SICP 04 - Data Abstraction, sequences

Encompasses Lecture 9, 10, 11

By abstracting away parts of a program, it lets you have the think about parts individually as components, only keeping so much of it in your head a time.

Lisp Pairs:

``````> (define x (cons 1 2))
x
> (car x)
1
> (cdr x)
2``````

The book defines `selectors` and `constructors`, which are ways to either manipulate or create abstract data.

Pairs can represent sequences, by using multiple pairs, and letting the `car` of a pair be the value, and the `cdr` of a pair be the next element in the list. Sort of like a linked list.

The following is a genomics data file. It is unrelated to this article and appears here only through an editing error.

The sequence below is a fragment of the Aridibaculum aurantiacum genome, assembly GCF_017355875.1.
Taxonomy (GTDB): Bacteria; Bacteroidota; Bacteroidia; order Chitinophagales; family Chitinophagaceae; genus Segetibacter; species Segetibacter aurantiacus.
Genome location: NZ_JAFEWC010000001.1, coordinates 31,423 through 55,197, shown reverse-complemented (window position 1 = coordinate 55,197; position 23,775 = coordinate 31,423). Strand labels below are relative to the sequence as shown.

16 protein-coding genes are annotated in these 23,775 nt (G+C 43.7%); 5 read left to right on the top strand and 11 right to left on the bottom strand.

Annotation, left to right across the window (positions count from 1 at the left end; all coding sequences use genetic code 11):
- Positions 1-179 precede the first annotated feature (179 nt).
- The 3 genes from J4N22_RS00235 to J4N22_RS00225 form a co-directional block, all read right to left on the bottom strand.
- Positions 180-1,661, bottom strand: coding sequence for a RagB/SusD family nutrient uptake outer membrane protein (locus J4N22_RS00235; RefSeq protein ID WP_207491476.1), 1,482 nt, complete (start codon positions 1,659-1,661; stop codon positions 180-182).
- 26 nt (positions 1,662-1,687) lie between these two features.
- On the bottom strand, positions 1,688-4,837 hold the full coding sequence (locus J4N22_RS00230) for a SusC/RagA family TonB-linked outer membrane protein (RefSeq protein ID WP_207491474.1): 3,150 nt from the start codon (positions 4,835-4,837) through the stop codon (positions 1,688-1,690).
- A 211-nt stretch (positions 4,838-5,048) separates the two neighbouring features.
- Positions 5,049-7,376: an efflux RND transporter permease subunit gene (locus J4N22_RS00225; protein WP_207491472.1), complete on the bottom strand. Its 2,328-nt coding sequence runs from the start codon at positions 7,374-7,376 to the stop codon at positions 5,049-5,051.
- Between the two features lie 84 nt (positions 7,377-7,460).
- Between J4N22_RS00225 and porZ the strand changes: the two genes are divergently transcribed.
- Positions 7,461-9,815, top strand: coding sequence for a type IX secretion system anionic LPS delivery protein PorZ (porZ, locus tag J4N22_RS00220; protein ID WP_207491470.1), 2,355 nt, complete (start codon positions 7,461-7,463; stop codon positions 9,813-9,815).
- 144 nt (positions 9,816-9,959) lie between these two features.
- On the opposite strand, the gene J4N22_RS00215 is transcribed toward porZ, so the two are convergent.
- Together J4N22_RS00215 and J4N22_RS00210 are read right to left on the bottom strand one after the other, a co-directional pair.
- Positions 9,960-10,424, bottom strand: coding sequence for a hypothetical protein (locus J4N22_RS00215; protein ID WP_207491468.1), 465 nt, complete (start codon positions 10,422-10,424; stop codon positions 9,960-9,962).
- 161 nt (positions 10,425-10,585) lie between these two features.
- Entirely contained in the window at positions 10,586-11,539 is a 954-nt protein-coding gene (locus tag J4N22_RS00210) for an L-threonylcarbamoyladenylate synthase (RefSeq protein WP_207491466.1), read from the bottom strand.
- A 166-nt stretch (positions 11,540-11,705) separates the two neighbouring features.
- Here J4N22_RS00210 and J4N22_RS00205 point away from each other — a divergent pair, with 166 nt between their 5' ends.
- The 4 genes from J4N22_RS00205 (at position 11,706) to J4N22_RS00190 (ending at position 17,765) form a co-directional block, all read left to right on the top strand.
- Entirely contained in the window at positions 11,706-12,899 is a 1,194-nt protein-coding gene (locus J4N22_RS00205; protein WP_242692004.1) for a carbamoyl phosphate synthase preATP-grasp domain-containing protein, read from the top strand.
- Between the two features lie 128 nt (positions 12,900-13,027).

``(cons 3 (cons 4 ( cons 5 '())))``

The `NULL` at the end of a list is represented by the empty list.

There are other helper methods (e.g. `list` or `append`)

`map`/`filter`:

``````> (map first (list '(1 2) '(3 4)))
(1 3)``````

`At the heart of each programming language theres a lisp interpreter trying to get out`

• Syntax - how your language is written, e.g. semicolons, parenthesis, brackets
• Semantics - what the semicolons/brackets mean

The term ‘Syntactic Sugar’ can be understood from those terms, in that it only changes how something looks, not the semantics.